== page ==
an unmarked grave.
The cemetery was enlarged in 1908 to about 5 acres, this map of 1926 shows the area at that time.
A sharp eyed visitor to the cemetery might note that despite the fact that the Cemetery
was consecrated in 1861 there is a memorial stone marking the death in 1858 of James Williams.
The epitaph reads:
James Williams Esquire of Bello Sguardo Great Malvern died August 21st 1858.
Also of Abigail Williams his wife died December 28 1878 aged 84. A tablet to their memory
is in the South Aisle of the Church of this Parish.
The following story admirably illustrates the interesting tales that can be uncovered from researching
James Williams was born 1782 in Worcester. He came from a wealthy family of wine and spirit
merchants in that city and on first appearance had no connection with Ledbury.
Around 1830 James took what was known in those days as the Grand Tour, a trip taken by
wealthy members of the landed gentry who, with unlimited funds, would roam roam around Europe
in search of art and culture. The trip usually included a few months in Florence,
where there was a considerable Anglo-Italian society accessible to travelling
Englishmen. James must have been impressed by the landscape especially Bellosguardo
(beautiful view) a hill overlooking Florence. He chose a similar site on the Malverns near
St Ann's Well to build himself a grand house.
A report in the Worcester Journal of May 29th 1845 by one Albert Way tells the story:
It is only twelve or fifteen years since that a gentleman named William, on his return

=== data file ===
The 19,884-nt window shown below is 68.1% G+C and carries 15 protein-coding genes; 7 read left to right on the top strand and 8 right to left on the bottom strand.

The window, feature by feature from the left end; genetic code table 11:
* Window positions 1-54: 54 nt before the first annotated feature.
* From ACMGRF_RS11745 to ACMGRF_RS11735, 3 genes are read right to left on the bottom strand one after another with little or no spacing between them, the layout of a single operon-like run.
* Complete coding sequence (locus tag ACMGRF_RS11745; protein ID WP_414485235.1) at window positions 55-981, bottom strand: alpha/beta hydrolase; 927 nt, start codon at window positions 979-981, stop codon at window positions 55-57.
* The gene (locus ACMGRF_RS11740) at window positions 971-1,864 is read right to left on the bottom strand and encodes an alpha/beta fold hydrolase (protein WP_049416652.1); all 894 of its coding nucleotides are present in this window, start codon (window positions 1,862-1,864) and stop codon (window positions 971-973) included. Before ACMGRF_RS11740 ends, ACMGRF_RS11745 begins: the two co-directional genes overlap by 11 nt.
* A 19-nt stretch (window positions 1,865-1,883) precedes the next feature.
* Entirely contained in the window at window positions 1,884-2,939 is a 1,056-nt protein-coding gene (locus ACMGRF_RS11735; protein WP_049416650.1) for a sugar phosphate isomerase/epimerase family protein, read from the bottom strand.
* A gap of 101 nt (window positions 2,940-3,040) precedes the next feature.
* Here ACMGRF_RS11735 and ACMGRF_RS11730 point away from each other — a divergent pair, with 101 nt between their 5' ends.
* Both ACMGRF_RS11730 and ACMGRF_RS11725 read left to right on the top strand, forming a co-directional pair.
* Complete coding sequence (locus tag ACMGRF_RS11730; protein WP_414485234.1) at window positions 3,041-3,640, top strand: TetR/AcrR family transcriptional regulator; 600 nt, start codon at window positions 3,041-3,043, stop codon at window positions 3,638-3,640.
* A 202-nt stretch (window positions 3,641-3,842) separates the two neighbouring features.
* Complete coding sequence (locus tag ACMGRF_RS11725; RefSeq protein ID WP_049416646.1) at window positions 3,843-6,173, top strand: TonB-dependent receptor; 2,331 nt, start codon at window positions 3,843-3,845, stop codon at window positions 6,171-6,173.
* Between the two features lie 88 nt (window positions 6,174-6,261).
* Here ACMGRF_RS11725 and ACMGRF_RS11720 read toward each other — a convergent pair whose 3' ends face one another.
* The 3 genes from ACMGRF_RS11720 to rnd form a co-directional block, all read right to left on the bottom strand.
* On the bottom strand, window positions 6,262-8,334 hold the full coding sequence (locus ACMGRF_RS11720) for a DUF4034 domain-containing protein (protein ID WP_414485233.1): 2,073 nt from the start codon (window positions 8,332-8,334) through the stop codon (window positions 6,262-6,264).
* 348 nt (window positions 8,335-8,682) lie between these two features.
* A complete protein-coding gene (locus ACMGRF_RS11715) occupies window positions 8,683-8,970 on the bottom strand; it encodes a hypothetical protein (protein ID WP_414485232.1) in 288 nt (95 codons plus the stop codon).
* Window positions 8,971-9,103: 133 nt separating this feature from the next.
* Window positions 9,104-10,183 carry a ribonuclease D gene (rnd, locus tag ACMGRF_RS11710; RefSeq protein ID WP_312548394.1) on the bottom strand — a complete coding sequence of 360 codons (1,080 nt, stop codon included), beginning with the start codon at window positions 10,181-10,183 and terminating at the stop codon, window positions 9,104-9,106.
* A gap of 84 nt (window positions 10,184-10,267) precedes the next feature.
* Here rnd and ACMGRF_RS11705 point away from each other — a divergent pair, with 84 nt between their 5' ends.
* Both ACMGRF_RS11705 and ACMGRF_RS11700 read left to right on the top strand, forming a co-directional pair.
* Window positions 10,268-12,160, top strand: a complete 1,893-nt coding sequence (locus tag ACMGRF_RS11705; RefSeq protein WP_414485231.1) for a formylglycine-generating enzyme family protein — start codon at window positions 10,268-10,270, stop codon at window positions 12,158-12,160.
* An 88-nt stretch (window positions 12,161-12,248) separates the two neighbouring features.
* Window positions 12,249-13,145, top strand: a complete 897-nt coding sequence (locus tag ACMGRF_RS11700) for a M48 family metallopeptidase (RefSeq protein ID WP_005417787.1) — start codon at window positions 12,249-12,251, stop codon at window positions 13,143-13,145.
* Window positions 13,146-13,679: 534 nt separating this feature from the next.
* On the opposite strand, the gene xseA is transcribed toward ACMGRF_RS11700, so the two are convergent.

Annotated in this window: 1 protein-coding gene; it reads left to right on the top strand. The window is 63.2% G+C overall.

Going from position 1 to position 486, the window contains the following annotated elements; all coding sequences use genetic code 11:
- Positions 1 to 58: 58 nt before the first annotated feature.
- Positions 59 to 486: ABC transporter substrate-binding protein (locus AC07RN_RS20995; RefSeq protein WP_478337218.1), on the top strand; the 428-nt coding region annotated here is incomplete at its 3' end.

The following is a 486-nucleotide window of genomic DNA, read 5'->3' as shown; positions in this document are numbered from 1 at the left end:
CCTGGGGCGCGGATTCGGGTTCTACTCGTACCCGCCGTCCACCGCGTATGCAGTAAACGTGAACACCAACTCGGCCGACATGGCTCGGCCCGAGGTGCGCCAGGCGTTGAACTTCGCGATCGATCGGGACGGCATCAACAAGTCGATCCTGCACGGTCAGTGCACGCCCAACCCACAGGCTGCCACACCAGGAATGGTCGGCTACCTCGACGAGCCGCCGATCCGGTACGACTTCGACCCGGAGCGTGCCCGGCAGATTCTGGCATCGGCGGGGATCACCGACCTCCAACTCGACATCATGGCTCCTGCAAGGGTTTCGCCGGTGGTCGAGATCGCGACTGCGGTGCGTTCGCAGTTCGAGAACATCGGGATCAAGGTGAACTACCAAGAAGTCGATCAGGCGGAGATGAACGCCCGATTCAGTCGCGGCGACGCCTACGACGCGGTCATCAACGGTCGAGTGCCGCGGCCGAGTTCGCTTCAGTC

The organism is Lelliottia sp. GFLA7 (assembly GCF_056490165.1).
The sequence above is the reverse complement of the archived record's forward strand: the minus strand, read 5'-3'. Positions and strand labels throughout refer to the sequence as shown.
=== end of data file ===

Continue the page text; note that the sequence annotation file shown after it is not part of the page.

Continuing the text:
from Florence, selected and purchased this picturesque site; he built thereon a dwelling,
in the Italian fashion, and applied to it the name of the Grand Duke's Villa, Il bello Sguardo.
The neighbours now commonly call it Bello Sguardo, or sometimes, I believe Beller's Garden.
Bello Sguardo today.
All James needed was a wife to share it with and in 1835, by now 53, he married Abigail Woodyatt,
aged 41 at the Abbey Church in Great Malvern. Abigail had been brought up in Ledbury having been
baptised in the parish church on Nov 4th 1794. She was the third daughter of George Woodyatt MD
(1764-1824) who, after extensive training at both St Bartholemew's, London and Hereford Hospitals,
decided to set up practice in Ledbury. An introduction to Michael Biddulph had given him access to
leading families in the district and his practice became extensive. Abigails mother Hannah was the
daughter of John Freeman of Suckley Hall and through this marriage George Woodyatt acquired a small
fortune which gave him freedom from practice duties. He moved to Worcester and was appointed Physician
to the Worcester Infirmary. But Abigail's roots were in Ledbury and she wished to be buried here.
Abigails husband, James, died in 1858 and was buried in a vault in Ledbury churchyard
(an amendment to the 1857 Burial Act allowed this). Wishing to be buried with him Abigail
had a problem: she could not be buried in the churchyard with James.
She solved this by having James remains moved from the churchyard to the cemetery after she was buried there.